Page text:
Welcome to European Tribune. It's gone a bit quiet around here these days, but it's still going.
No. If you want to make sensible policy, you have to decide what sensible policy looks like, and make your policy aims clear, objective, and explicit.

Clear, objective, explicit. Pick any two.

You will always need to give your regulators some amount of discretionary power. Otherwise, you'll be playing a never-ending game of whack-a-mole with too-clever-by-half rules lawyers who move to the next exploit as soon as you close the previous one. The only way to deal with rules lawyers is to be clear and explicit, but not too objective.

You can't allow your tools to define that for you - which is what money and accounting do.

I know roughly what I want to do.

I want everybody to have the option of living in a reasonably functioning, technically sophisticated industrial society, where they are free from arbitrary violence (social, physical and economic).

But when I'm making policy proposals, I don't make them in terms of the end point I'd like to see. I make them in terms of the institutions and policy tools that actually exist and are available to policymakers, and check that they are consistent with the end point I'd like to see.

It doesn't examine what "not remunerative" means socially.

That's not a bug, that's a feature. I don't want banks to be making that decision, because I think that they're structurally inclined to make bad decisions in that area of policy. Parliament and civil society are much better places to make that decision.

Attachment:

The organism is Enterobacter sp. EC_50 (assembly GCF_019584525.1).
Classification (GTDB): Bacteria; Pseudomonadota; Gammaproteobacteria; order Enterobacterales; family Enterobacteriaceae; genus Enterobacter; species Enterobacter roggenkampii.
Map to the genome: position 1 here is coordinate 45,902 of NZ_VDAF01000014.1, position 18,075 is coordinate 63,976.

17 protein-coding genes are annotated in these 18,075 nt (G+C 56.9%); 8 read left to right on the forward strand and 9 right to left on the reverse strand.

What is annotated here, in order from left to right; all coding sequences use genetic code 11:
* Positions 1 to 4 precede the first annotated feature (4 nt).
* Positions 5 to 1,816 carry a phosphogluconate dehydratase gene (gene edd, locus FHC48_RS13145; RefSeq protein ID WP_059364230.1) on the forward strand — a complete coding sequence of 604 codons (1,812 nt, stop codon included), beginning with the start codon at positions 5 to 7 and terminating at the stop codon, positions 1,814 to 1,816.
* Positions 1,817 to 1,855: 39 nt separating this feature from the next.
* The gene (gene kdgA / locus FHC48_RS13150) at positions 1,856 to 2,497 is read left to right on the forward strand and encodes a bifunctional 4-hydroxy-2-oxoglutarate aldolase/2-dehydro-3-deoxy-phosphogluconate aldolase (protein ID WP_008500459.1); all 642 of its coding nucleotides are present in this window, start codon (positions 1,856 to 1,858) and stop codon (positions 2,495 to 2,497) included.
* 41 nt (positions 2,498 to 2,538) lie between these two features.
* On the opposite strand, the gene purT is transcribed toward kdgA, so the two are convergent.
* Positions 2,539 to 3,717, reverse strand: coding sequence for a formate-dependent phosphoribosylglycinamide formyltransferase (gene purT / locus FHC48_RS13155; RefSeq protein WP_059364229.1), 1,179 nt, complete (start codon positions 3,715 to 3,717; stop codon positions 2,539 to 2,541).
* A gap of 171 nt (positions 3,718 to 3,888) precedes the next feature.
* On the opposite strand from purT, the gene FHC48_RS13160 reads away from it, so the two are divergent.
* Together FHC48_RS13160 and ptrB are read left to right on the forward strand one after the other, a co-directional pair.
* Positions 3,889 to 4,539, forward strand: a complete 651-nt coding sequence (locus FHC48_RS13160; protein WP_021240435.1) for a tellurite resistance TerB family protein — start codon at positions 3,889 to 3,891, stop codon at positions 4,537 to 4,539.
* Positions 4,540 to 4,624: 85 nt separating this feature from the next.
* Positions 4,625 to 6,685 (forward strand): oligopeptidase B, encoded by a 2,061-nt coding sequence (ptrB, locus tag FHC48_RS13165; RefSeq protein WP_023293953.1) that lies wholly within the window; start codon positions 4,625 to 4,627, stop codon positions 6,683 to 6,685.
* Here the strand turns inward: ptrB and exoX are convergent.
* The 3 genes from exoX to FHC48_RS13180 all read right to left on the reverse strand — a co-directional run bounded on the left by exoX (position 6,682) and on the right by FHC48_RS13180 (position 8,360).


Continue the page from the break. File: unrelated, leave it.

E.g. if a business is "remunerative" because it destroys other businesses and social networks, is that really a valid criterion for its continued existence?

No, but then the solution is to make the business non-remunerative or non-legal. Banks enable business, they do not (or at least should not) run it. Or if, as is the case for certain intoxicants, this is impossible then at least tax the shit out of it.

If you accept that banking is essentially strategic planning - which I agree with, up to a point - it becomes inevitable that banks cannot remain supervised and accountable, because they're already at the top of the political food chain and are able to wrap it around themselves.

Well, if the (proper function of) the Civil Service is essentially strategic planning, which no-one of sound mind will presumably dispute, then couldn't you say the same thing for it?

If banks and businesses are implicitly political, they should be explicitly democratically accountable.

Yes. That's part of the point of giving the central bank a de facto veto over their political decision, and then making the central bank accountable to Parliament. As Jerome perspicaciously noted at the very beginning of this thread.

If they're not democratically accountable, they have no business making policy.

Yes and no. Courts are not democratically accountable in the conventional sense. Yet no sensible person would suppose that they are not making policy. And that is generally seen as desirable. Civil society organisations are not democratically accountable in the traditional organisation-flowchart-of-government sense either (and indeed the difference between "civil society organisation" and "special interest pressure group" is mostly whether you agree with them or not). Yet nobody could doubt that they make policy, and sometimes do it better than Parliament.

- Jake

Friends come and go. Enemies accumulate.

by JakeS (JangoSierra 'at' gmail 'dot' com) on Fri May 13th, 2011 at 06:11:15 AM EST
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